Saturday, 7 November 2015

Aldeburgh Poetry Festival 2015 (Post 2)

We have just returned from a second day at Aldeburgh Poetry Festival. We were mainly out at Aldeburgh, where there were some strong autumn gusts at lunch time by the iconic Scallop, followed by a stormy panorama as we left the town on our journey back to Snape this evening.

Highlights included an excellent and lively talk by John Burnside on the poetry of birds. We were riveted by his selected bird poems from the twentieth and twenty-first centuries and by his engaging commentary. I particularly connected with the poems by Edward Thomas and Marianne Moore.

Alison Brackenbury delivered a delightful reading and brought great illumination to 'Christmas' by John Clare from December in The Shepherd's Calendar.

I have been particularly thrilled to find much of this year's poetry linking back to the land in a variety of ways. This, of course, is a personal preference, and perhaps it is not surprising that land in all its guises (edges, boundaries, borders, soil, seasons, owned land and wilderness ...) has played a significant part when you consider that one of the official festival themes for 2015 is 'poetry and freedom'.

Perhaps my ear was acutely attuned to this current (was it an overcurrent or an undercurrent? The emphasis seemed to waver) as a result of my visit only three days ago to the extraordinary exhibition of Ai Weiwei at the Royal Academy.  

Friday, 6 November 2015

Aldeburgh Poetry Festival 2015 (Post 1)


So here we are once again in the throes of the Aldeburgh Poetry Festival, and judging by the number of people standing during events, it seems that poetry is alive and well here in the east.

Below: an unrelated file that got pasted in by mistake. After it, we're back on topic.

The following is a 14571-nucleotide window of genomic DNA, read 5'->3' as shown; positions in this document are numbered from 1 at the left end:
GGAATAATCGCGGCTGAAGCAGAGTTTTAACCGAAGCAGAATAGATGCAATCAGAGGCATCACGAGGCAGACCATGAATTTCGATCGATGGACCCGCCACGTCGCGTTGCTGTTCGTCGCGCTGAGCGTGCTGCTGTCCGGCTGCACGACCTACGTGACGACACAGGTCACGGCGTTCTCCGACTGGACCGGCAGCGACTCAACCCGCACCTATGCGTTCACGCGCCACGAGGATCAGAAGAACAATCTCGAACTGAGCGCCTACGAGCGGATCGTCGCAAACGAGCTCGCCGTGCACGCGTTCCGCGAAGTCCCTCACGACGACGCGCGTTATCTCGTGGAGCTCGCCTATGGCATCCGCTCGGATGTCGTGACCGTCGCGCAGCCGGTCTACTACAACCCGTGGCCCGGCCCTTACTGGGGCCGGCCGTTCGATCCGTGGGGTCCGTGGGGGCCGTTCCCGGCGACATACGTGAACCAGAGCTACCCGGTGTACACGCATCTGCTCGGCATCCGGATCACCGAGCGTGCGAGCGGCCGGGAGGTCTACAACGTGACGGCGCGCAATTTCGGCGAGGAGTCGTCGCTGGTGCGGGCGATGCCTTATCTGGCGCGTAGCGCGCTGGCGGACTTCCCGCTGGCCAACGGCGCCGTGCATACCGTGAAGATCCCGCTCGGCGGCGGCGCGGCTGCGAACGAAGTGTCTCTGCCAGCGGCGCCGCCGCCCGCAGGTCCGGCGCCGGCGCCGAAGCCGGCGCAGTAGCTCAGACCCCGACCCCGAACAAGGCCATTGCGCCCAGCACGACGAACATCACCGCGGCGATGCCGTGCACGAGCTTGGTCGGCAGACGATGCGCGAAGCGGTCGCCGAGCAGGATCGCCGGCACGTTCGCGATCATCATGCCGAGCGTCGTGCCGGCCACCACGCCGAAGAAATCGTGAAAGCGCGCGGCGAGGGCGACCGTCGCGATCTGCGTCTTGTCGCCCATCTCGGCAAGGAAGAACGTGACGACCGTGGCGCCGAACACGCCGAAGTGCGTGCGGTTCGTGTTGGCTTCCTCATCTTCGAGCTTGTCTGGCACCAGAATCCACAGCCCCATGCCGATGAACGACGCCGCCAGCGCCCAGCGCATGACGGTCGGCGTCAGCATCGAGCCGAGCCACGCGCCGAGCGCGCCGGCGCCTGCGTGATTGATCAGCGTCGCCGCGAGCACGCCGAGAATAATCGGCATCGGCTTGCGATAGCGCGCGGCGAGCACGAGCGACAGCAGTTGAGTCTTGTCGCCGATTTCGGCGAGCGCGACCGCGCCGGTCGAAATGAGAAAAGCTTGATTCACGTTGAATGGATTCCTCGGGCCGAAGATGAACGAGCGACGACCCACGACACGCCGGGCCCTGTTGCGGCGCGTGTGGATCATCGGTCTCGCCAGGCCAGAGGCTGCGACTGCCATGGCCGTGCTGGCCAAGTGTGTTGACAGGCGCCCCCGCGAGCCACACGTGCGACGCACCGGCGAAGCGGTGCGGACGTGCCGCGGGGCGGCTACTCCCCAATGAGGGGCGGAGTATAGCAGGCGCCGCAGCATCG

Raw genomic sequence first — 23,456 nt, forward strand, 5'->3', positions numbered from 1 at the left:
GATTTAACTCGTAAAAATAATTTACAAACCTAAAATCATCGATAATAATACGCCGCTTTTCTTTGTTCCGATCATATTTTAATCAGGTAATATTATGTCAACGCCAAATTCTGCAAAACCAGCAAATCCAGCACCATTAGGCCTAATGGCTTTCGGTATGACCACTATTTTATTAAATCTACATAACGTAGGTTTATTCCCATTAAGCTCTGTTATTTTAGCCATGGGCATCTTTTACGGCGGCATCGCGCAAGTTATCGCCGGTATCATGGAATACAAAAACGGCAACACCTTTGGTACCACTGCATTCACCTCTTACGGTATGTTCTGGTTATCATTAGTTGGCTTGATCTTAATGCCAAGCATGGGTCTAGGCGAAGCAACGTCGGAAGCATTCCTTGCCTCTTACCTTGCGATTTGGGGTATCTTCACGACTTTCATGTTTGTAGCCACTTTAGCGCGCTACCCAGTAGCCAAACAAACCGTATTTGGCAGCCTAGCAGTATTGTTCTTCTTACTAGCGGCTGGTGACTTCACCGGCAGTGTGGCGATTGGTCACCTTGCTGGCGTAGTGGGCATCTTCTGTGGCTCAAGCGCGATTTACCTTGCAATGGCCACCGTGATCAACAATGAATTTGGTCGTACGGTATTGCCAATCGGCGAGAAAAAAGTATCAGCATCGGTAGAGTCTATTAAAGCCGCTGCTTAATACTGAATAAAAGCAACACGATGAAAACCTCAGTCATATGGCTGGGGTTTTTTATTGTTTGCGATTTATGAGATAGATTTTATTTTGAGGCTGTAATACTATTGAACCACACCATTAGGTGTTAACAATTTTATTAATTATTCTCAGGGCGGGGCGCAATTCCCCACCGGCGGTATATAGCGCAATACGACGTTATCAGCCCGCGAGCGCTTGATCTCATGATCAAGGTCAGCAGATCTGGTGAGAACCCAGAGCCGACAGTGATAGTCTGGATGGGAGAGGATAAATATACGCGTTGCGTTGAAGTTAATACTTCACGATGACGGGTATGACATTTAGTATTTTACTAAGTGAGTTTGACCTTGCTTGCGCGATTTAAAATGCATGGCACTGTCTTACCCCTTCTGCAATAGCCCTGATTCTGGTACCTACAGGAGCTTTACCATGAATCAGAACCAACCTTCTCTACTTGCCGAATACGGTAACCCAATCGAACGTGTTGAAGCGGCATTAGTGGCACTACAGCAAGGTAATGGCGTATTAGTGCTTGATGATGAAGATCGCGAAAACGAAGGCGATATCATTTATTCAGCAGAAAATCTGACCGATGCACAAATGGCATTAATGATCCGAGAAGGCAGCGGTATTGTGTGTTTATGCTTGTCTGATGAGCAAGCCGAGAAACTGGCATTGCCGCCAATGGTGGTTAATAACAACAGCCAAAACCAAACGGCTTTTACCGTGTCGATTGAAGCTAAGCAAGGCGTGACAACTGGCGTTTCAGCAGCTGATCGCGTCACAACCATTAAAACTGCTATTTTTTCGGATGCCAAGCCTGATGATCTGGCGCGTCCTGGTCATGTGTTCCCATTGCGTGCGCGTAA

I spent the afternoon at a poetry workshop on the theme of led by Peter Sirr. It took place in the extraordinary surroundings of The Red House.

My second event was a Craft Talk, delivered by one of the 2014 Faber New Poets, Zaffar Kunial. The poet took us through selected texts, including two versions, a 'before' and 'after', of his own. He demonstrated how the writers had created a sense of balance and space (or perhaps 'distance').

My final event of the day was to have been Richard Mabey, who had to withdraw from the festival. In his absence, John Burnside and Helen Macdonald read from their respective books and held a lively conversation about a number of ecological and natural world issues, touching on taxonomy and the naming of species, the pros and cons of re-wilding and the question of mass (the importance of regaining vast numbers of e.g. insects) or diversity (the importance of keeping as wide a range of wildlife as possible). 

I look forward to another round of talks tomorrow, and a second chance to mingle with poets from far and near. I also hope to catch a breath of bracing sea air and to do a bit of book browsing.

My thanks to Ellen McAteer and all those at The Poetry Trust who have worked so hard on behalf of those of us who wish to come together to share poetry in all its rainbow guises.

Feather, Aldeburgh beach